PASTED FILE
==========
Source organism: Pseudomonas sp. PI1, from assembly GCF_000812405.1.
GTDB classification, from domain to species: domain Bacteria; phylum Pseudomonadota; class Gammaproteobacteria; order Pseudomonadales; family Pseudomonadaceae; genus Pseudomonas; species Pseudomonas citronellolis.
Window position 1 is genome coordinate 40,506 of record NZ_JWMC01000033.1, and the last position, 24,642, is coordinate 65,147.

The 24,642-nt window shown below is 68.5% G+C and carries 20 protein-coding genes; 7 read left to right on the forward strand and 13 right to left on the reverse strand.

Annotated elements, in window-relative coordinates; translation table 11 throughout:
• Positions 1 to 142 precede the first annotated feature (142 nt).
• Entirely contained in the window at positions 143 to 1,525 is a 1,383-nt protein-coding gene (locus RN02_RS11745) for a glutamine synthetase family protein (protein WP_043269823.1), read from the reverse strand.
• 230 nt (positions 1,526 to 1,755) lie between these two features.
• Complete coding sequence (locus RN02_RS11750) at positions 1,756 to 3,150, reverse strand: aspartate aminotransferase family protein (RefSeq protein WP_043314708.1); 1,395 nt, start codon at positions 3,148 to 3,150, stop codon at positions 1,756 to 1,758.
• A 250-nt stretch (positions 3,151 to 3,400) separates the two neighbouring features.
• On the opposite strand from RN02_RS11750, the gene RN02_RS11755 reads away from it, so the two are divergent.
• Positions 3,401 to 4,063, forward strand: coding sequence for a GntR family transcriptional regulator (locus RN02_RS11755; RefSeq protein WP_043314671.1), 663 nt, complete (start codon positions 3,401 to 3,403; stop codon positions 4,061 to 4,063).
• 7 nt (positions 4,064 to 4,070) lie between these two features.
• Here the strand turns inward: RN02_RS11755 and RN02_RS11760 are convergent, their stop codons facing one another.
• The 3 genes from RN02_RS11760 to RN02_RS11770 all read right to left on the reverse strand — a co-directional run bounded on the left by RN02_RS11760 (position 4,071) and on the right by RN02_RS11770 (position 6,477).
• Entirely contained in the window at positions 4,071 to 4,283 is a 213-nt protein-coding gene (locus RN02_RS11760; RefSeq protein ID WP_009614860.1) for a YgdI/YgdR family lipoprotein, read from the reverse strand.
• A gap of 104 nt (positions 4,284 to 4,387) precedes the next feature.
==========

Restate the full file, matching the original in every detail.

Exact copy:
Source organism: Pseudomonas sp. PI1, from assembly GCF_000812405.1.
GTDB classification, from domain to species: domain Bacteria; phylum Pseudomonadota; class Gammaproteobacteria; order Pseudomonadales; family Pseudomonadaceae; genus Pseudomonas; species Pseudomonas citronellolis.
Window position 1 is genome coordinate 40,506 of record NZ_JWMC01000033.1, and the last position, 24,642, is coordinate 65,147.

The 24,642-nt window shown below is 68.5% G+C and carries 20 protein-coding genes; 7 read left to right on the forward strand and 13 right to left on the reverse strand.

Annotated elements, in window-relative coordinates; translation table 11 throughout:
• Positions 1 to 142 precede the first annotated feature (142 nt).
• Entirely contained in the window at positions 143 to 1,525 is a 1,383-nt protein-coding gene (locus RN02_RS11745) for a glutamine synthetase family protein (protein WP_043269823.1), read from the reverse strand.
• 230 nt (positions 1,526 to 1,755) lie between these two features.
• Complete coding sequence (locus RN02_RS11750) at positions 1,756 to 3,150, reverse strand: aspartate aminotransferase family protein (RefSeq protein WP_043314708.1); 1,395 nt, start codon at positions 3,148 to 3,150, stop codon at positions 1,756 to 1,758.
• A 250-nt stretch (positions 3,151 to 3,400) separates the two neighbouring features.
• On the opposite strand from RN02_RS11750, the gene RN02_RS11755 reads away from it, so the two are divergent.
• Positions 3,401 to 4,063, forward strand: coding sequence for a GntR family transcriptional regulator (locus RN02_RS11755; RefSeq protein WP_043314671.1), 663 nt, complete (start codon positions 3,401 to 3,403; stop codon positions 4,061 to 4,063).
• 7 nt (positions 4,064 to 4,070) lie between these two features.
• Here the strand turns inward: RN02_RS11755 and RN02_RS11760 are convergent, their stop codons facing one another.
• The 3 genes from RN02_RS11760 to RN02_RS11770 all read right to left on the reverse strand — a co-directional run bounded on the left by RN02_RS11760 (position 4,071) and on the right by RN02_RS11770 (position 6,477).
• Entirely contained in the window at positions 4,071 to 4,283 is a 213-nt protein-coding gene (locus RN02_RS11760; RefSeq protein ID WP_009614860.1) for a YgdI/YgdR family lipoprotein, read from the reverse strand.
• A gap of 104 nt (positions 4,284 to 4,387) precedes the next feature.